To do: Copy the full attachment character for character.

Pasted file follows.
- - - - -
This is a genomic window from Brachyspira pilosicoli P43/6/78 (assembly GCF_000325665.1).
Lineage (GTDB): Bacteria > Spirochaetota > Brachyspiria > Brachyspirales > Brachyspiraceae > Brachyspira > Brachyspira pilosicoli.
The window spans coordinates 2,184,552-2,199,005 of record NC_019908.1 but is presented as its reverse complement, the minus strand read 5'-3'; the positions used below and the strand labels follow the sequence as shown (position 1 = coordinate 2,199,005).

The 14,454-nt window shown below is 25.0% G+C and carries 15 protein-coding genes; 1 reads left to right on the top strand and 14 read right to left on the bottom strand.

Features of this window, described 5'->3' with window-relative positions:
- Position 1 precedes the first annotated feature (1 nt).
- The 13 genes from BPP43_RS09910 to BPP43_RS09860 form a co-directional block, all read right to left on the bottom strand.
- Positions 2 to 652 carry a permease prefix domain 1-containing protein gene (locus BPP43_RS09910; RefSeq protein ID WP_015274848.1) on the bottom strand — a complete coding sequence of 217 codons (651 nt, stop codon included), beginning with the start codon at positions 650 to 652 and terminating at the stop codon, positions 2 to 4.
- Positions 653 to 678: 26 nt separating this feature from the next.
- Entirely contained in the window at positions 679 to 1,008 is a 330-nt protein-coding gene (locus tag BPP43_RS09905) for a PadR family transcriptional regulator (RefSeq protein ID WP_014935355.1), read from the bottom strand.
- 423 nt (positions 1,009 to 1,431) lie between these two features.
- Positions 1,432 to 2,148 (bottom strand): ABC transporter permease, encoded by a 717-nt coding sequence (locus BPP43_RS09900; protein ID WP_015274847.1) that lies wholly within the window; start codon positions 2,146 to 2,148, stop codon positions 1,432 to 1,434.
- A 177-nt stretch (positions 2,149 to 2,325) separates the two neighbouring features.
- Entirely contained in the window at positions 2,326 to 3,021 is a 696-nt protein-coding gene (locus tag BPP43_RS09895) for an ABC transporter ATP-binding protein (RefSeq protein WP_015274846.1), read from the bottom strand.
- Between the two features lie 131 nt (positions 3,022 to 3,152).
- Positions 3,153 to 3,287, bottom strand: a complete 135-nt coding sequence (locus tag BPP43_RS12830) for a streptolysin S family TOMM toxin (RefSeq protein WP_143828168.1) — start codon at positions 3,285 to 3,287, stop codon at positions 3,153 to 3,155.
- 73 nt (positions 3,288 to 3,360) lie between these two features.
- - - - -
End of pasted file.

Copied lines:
This is a genomic window from Brachyspira pilosicoli P43/6/78 (assembly GCF_000325665.1).
Lineage (GTDB): Bacteria > Spirochaetota > Brachyspiria > Brachyspirales > Brachyspiraceae > Brachyspira > Brachyspira pilosicoli.
The window spans coordinates 2,184,552-2,199,005 of record NC_019908.1 but is presented as its reverse complement, the minus strand read 5'-3'; the positions used below and the strand labels follow the sequence as shown (position 1 = coordinate 2,199,005).

The 14,454-nt window shown below is 25.0% G+C and carries 15 protein-coding genes; 1 reads left to right on the top strand and 14 read right to left on the bottom strand.

Features of this window, described 5'->3' with window-relative positions:
- Position 1 precedes the first annotated feature (1 nt).
- The 13 genes from BPP43_RS09910 to BPP43_RS09860 form a co-directional block, all read right to left on the bottom strand.
- Positions 2 to 652 carry a permease prefix domain 1-containing protein gene (locus BPP43_RS09910; RefSeq protein ID WP_015274848.1) on the bottom strand — a complete coding sequence of 217 codons (651 nt, stop codon included), beginning with the start codon at positions 650 to 652 and terminating at the stop codon, positions 2 to 4.
- Positions 653 to 678: 26 nt separating this feature from the next.
- Entirely contained in the window at positions 679 to 1,008 is a 330-nt protein-coding gene (locus tag BPP43_RS09905) for a PadR family transcriptional regulator (RefSeq protein ID WP_014935355.1), read from the bottom strand.
- 423 nt (positions 1,009 to 1,431) lie between these two features.
- Positions 1,432 to 2,148 (bottom strand): ABC transporter permease, encoded by a 717-nt coding sequence (locus BPP43_RS09900; protein ID WP_015274847.1) that lies wholly within the window; start codon positions 2,146 to 2,148, stop codon positions 1,432 to 1,434.
- A 177-nt stretch (positions 2,149 to 2,325) separates the two neighbouring features.
- Entirely contained in the window at positions 2,326 to 3,021 is a 696-nt protein-coding gene (locus tag BPP43_RS09895) for an ABC transporter ATP-binding protein (RefSeq protein WP_015274846.1), read from the bottom strand.
- Between the two features lie 131 nt (positions 3,022 to 3,152).
- Positions 3,153 to 3,287, bottom strand: a complete 135-nt coding sequence (locus tag BPP43_RS12830) for a streptolysin S family TOMM toxin (RefSeq protein WP_143828168.1) — start codon at positions 3,285 to 3,287, stop codon at positions 3,153 to 3,155.
- 73 nt (positions 3,288 to 3,360) lie between these two features.